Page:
Wednesday, May 11, 2011

Just Announced 5.11.11

::Just Announced::

Paul Mecurio -- Saturday, August 6th @ 8:00 PM

In 1996, Paul was invited to be on the original writing and performing team for a new Comedy Central show called “The Daily Show.” In 2001, as a writer for “The Daily Show with Jon Stewart,” Paul won the Emmy Award for Outstanding Individual Achievement In Writing In A Variety, Music or Comedy Program. For his work on “The Daily Show with Jon Stewart: Indecision 2000,” Paul was honored with a Peabody Award for Excellence in Broadcasting (think The Pulitzer Prize for Broadcasting). In 2002, Paul received his second Emmy nomination for his work on “The Daily Show.”... read more

Lipbone Redding and The LipBone Orchestra -- Saturday, September 3rd @ 8:00 PM

The music of which was heralded by the New York Times as "Remarkable!" With a vocal-trombone and nuances of exotic Eastern influence, Lipbone Redding maintains a musical act that is markedly different from other singer/songwriters. To many Lipbone Redding has become a mainstay in the global nexus of New York's East Village where he performs nightly at Jazz and Blues venues. "I support music, and music supports me," states Lipbone who has yet to get a straight job. Armed with an armada of vocal powered sounds which range from percussion and synthesizers to an amazingly true-to-life mouth trombone, "THE LIPBONE ORCHESTRA" (with drummer Rich Zukor and upright bassist Jeff Eyrich) finds the ability to cross over from one audience to another extremely easy because as one LIPBONE REDDING fan states, "Everybody likes good music!"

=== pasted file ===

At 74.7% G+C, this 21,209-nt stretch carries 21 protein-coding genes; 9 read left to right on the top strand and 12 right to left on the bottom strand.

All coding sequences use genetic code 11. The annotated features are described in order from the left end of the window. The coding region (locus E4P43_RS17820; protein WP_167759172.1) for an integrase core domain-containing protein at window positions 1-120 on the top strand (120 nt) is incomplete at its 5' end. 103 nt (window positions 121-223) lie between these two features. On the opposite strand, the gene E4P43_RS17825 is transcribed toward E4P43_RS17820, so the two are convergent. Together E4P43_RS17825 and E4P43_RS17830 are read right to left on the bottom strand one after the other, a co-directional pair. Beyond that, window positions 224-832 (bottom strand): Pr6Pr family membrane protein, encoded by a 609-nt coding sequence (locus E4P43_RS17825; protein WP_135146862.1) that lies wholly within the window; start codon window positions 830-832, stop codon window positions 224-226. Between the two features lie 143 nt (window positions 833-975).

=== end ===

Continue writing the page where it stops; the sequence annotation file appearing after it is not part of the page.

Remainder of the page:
Jonathan Byrd & Anthony da Costa -- Sunday, August 7th @ 8:00 PM

"Jonathan Byrd is one of the Top 50 songwriters of the last 50 years." - Rich Warren of WFTM in the Chicago Tribune. Others in the Top 50 include Bob Dylan, Judy Collins, Leonard Cohen, John Prine, Pete Seeger, Joni Mitchell and Townes Van Zandt.
A native North Carolinian, Jonathan Byrd grew up singing in the Southern Baptist church, where his father preached and his mother played piano. After four years in the Navy, he returned to home to play in rock bands. It was at an old-time fiddle festival in the mountains of southwest Virginia where his writing began to change. Assimilating the sounds of southern traditional music, Byrd wrote new songs in an ancient style.
One of those first songs was "Velma," a murder ballad based on the true story of Velma Barfield, the last woman to be executed in North Carolina, and the murderer of Jonathan's own grandfather. The song so moved folk music legend Tom Paxton that he wrote: "What a treat to hear someone so deeply rooted in tradition, yet growing in his own beautiful way."

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